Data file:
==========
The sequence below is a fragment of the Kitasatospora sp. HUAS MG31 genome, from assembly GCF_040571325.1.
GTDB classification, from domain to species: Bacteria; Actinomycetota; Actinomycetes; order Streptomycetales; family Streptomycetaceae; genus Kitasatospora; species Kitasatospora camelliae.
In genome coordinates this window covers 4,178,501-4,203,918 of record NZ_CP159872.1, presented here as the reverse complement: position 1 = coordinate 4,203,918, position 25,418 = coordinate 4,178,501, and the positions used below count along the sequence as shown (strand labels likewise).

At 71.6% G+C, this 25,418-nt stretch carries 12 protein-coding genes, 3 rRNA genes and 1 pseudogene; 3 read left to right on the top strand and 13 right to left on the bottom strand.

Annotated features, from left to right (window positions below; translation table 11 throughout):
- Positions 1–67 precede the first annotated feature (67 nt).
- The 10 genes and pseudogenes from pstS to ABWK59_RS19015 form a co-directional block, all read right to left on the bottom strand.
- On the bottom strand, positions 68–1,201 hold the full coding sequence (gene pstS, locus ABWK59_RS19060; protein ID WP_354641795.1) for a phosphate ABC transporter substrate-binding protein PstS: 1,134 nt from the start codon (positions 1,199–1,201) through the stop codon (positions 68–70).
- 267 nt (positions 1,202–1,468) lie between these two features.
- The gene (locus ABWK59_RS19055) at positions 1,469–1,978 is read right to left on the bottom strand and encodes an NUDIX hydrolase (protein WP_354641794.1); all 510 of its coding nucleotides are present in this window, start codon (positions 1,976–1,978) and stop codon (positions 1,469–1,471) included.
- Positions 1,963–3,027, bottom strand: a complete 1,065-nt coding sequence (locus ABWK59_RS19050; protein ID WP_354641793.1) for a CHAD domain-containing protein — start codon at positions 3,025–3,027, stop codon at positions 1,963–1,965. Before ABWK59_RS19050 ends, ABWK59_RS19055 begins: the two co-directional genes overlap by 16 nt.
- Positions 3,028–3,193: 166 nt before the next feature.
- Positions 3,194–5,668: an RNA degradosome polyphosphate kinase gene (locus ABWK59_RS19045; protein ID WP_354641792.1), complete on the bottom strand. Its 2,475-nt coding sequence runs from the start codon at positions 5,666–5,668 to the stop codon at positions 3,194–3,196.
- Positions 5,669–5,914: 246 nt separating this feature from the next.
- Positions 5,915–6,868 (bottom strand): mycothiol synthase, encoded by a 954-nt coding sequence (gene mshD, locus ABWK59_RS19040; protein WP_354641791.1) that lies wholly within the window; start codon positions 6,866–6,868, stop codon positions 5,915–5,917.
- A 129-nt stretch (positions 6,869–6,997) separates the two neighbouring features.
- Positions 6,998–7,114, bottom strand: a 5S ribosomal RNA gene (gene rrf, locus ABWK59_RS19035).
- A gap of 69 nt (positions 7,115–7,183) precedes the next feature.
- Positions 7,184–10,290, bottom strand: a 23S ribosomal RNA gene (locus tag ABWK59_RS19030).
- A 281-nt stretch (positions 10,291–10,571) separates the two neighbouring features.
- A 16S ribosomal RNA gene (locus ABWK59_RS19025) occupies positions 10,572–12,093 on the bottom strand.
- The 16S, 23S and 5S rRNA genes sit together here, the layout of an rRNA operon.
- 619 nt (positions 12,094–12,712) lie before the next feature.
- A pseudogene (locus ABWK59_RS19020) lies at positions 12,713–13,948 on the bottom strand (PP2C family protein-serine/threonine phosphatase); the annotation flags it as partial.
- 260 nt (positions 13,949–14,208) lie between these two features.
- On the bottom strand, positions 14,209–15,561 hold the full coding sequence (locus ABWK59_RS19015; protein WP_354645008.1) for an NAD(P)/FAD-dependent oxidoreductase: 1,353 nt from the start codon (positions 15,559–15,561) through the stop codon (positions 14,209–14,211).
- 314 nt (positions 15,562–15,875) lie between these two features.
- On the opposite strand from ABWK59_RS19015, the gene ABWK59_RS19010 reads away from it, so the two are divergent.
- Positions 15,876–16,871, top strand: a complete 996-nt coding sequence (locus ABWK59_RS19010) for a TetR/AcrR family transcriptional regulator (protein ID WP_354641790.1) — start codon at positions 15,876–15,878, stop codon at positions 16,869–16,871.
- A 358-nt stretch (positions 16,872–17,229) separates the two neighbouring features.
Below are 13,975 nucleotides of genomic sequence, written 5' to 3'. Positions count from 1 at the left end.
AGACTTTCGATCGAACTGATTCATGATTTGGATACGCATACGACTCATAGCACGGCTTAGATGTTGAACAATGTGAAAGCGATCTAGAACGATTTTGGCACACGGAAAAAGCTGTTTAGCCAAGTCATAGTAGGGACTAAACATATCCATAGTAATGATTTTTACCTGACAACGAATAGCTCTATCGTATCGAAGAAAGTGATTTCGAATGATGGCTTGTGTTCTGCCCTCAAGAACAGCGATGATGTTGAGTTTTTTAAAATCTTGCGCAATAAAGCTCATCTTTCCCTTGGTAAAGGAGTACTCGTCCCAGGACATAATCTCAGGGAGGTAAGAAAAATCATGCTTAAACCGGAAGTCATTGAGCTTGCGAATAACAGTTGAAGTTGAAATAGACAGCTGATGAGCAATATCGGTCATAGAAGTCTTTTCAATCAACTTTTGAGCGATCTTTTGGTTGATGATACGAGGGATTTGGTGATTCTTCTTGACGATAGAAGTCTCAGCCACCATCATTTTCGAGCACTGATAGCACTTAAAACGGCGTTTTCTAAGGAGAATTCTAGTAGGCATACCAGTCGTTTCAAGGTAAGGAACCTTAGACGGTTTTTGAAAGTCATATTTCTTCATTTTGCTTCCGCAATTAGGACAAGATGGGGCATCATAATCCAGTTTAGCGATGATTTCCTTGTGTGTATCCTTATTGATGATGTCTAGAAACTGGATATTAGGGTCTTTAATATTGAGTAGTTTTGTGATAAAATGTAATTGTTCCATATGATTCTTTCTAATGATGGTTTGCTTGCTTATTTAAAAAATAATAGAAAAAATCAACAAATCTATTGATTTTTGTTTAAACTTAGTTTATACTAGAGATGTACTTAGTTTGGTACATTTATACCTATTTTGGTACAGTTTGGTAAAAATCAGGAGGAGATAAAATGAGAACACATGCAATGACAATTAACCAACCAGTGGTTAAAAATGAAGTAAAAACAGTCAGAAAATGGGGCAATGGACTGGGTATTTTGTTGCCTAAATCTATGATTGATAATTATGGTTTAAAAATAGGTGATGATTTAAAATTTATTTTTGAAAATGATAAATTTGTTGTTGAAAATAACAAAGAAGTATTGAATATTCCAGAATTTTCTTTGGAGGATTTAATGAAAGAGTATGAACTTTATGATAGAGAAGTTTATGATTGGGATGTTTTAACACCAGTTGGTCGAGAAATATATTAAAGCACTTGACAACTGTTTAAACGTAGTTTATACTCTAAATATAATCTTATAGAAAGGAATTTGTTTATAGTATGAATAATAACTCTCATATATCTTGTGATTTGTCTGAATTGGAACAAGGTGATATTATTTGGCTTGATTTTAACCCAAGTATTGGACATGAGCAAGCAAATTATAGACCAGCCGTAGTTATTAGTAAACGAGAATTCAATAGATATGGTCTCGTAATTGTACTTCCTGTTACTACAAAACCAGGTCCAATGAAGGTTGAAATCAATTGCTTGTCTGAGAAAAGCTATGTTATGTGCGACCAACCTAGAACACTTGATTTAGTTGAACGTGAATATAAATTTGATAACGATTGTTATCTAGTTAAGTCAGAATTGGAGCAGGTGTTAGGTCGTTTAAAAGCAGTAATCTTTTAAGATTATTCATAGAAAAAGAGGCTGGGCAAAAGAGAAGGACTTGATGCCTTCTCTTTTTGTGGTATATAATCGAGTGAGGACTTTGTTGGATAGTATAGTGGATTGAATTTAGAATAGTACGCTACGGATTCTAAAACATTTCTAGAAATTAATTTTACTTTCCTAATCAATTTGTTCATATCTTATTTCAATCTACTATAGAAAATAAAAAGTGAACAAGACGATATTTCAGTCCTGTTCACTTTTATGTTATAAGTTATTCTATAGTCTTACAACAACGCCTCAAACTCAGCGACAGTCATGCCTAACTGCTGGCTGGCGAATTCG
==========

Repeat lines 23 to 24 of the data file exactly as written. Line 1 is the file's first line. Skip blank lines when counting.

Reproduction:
- 619 nt (positions 12,094–12,712) lie before the next feature.
- A pseudogene (locus ABWK59_RS19020) lies at positions 12,713–13,948 on the bottom strand (PP2C family protein-serine/threonine phosphatase); the annotation flags it as partial.